Charles Sobhraj, a convicted killer who police say is responsible for a string of murders in the 1970s and 1980s, was released from a Nepal prison on Friday after nearly two decades behind bars.
Sobhraj was driven out of Central Jail in Kathmandu by a cavalcade of police cars a little after midday, Ishwari Prasad Pandey, a jailor at the Central Jail, told Reuters.
Dubbed the “bikini killer” in Thailand, and “The Serpent”, for his evasion of police and use of disguises, the French national, 78, is suspected of killing more than 20 western backpackers on the “hippie trail” through Asia.
His notoriety and exploits have been the subject of several dramatizations, including a Netflix and BBC joint production released last year.
A Reuters witness saw Sobhraj, wearing a woollen cap and a blue fleece jacket, being escorted to Nepal’s immigration department by a group of at least seven policemen, some of them in flak jackets. He is expected to return to France, his lawyer Gopal Shivakoti Chintan told Reuters earlier on Friday.
Nepal’s Supreme Court on Wednesday ordered his release from prison, citing his age. He was expected to be out of jail on Thursday, but pre-release procedures, including a health check-up, have caused delays, Pandey told Reuters.
Sobhraj has been held in a high-security prison in Nepal since 2003, when he was arrested on charges of murdering American backpacker Connie Jo Bronzich in 1975, and has served 19 years out of a 20-year sentence.
“I’m happy and have great respect for our judiciary and Supreme court,” Sobhraj’s mother-in-law Sakuntala Thapa told Reuters partner ANI after news of his release was announced.
Sobhraj married Nihita Biswas, a Nepali national and a woman 44 years his junior, in 2008.
He denied killing the American woman and his lawyers said the charge against him was based on assumption.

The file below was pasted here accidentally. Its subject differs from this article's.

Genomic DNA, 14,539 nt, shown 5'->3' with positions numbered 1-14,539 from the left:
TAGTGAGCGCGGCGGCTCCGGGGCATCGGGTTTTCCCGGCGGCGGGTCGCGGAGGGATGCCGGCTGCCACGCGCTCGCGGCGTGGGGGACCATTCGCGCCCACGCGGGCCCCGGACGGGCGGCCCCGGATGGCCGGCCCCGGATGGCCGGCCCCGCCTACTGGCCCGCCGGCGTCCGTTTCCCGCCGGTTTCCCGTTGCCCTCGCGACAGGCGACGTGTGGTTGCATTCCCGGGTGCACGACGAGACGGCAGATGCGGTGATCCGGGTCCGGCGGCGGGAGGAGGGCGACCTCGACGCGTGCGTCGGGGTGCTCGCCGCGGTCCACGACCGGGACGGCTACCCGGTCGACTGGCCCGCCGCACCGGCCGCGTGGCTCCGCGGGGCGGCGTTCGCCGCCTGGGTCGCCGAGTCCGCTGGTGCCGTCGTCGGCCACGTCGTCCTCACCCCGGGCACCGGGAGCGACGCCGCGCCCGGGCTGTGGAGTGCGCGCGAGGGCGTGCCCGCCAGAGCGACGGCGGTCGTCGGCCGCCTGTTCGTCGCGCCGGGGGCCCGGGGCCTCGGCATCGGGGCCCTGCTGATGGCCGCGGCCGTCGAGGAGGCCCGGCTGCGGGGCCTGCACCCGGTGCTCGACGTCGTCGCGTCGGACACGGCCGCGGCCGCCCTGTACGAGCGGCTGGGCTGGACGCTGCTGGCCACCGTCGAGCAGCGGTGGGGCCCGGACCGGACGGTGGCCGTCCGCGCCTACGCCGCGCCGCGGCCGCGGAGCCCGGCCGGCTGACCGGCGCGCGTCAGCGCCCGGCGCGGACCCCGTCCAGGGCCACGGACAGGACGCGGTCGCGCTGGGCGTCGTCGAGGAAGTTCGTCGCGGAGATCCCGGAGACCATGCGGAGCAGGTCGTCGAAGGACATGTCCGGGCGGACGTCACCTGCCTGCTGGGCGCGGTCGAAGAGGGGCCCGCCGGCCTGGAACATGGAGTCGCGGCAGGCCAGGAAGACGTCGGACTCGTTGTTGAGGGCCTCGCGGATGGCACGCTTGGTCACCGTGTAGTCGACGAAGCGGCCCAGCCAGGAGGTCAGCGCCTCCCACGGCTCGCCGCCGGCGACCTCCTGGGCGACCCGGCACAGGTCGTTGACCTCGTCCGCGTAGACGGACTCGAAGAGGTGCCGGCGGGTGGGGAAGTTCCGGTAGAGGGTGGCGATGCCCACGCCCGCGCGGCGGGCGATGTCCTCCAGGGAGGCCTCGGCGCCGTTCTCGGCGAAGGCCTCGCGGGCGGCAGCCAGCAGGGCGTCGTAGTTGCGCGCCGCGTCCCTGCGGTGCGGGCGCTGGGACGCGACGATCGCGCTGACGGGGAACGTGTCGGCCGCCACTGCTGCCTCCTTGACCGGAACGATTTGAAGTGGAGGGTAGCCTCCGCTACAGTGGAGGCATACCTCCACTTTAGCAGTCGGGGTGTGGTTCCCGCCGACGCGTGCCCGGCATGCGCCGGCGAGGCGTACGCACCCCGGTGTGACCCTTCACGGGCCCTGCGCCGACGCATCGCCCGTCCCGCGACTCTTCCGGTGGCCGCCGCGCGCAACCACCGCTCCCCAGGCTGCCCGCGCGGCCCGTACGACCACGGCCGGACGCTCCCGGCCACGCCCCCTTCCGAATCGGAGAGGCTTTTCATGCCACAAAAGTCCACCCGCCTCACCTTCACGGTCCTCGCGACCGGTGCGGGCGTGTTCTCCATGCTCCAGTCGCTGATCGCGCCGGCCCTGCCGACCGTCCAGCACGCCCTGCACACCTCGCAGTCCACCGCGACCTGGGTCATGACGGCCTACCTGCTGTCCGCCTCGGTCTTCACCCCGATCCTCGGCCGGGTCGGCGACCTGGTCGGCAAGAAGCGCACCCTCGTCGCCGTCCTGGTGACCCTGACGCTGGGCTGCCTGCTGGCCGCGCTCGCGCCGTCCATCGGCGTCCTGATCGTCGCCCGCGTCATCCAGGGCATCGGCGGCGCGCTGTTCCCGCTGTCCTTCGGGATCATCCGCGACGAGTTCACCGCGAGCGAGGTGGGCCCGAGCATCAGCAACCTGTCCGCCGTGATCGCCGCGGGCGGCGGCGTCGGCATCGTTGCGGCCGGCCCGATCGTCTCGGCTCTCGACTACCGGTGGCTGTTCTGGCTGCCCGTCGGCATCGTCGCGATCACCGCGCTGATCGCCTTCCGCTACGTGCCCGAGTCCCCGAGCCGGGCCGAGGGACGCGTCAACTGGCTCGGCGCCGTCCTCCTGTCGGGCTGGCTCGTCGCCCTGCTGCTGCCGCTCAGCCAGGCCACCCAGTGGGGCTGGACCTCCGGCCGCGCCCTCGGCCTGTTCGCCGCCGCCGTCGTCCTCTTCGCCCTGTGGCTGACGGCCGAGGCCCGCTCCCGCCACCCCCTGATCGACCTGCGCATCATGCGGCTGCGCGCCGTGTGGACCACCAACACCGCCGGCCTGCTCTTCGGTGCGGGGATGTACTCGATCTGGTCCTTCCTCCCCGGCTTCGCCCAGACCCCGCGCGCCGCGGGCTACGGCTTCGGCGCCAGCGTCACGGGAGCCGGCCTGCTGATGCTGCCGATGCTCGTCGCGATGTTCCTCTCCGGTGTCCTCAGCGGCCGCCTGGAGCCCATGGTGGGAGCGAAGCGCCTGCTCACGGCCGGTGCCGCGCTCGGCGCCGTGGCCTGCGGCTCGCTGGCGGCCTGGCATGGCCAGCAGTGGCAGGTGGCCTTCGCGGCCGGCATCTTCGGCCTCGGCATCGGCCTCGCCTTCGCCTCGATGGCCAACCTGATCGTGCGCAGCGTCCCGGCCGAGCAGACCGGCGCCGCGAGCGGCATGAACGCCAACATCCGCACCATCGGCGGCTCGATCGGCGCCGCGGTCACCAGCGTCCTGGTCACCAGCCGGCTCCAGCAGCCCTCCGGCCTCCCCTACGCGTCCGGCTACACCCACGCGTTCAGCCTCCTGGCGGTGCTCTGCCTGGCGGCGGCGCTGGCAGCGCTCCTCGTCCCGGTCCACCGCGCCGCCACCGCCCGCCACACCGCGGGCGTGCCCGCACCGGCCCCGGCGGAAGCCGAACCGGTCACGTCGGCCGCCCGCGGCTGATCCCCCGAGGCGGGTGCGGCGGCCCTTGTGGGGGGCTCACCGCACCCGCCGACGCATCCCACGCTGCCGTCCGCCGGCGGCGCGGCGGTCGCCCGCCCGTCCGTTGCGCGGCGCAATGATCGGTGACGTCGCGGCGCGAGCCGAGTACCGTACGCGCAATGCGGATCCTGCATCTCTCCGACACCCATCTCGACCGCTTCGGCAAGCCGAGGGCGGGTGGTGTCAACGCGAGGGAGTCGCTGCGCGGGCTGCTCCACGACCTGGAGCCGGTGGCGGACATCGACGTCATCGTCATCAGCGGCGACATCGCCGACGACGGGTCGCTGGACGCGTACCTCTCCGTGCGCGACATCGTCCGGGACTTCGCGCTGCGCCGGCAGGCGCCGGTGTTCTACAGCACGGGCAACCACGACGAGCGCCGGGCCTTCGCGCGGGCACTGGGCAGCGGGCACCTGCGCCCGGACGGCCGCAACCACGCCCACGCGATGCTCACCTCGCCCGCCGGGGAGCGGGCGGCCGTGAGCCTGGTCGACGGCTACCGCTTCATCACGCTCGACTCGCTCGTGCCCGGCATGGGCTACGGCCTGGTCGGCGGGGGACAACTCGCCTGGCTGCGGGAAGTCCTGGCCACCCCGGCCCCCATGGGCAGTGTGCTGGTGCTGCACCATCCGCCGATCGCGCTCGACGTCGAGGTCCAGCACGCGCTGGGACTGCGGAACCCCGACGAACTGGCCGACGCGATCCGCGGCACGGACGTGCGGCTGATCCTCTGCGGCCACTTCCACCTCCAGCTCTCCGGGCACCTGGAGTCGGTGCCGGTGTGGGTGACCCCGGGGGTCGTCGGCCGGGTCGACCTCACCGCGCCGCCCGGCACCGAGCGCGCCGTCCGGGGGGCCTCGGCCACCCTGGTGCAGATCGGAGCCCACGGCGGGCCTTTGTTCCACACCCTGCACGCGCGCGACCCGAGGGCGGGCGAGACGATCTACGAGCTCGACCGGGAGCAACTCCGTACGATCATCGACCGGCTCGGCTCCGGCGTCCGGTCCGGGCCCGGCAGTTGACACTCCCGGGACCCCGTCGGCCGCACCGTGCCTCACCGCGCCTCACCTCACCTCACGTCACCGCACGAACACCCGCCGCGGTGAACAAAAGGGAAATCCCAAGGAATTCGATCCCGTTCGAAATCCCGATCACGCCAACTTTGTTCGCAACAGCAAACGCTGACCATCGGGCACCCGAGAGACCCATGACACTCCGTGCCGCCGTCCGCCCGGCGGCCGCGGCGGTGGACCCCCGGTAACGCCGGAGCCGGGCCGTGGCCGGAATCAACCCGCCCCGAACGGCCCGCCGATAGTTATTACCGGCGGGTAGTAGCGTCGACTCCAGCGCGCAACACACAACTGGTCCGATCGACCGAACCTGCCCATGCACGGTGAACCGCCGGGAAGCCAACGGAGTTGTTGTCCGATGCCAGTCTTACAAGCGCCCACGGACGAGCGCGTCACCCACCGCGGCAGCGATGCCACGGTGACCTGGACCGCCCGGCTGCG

Several years later Sobhraj was also found guilty of killing Bronzich’s Canadian friend, Laurent Carriere.
But he was suspected of many more murders, including in Thailand, where police say he allegedly drugged and killed six women in the 1970s, some of whom turned up dead on a beach near the resort of Pattaya.
He was jailed in India for poisoning a group of French tourists in the capital, New Delhi, in 1976, before he could stand trial on the charges against him in Thailand.
Sobhraj escaped from India’s Tihar jail in 1986 after drugging prison guards with cookies and cakes laced with sleeping pills.
Police nabbed Sobhraj days later in the Indian beach holiday state of Goa.
“I walked up to their table and said ‘you are Charles’”, Madhukar Zende, the policeman who caught him in Goa, told The Indian Express newspaper in an interview published on Friday.
A statue of Sobhraj, in his signature peaked cap, stands at the restaurant in Goa to this day. He was jailed in India until 1997 when he returned to France.
Associates have described him as a con artist, a seducer, a robber and a murderer.
His true number of victims, spanning decades and several countries, is unknown.
“Jail authorities will hand him over to the department of immigration today,” Sobhraj’s lawyer, Chintan told Reuters earlier on Friday.
“Then the necessary process will be completed by the immigration officials to return him to his country.”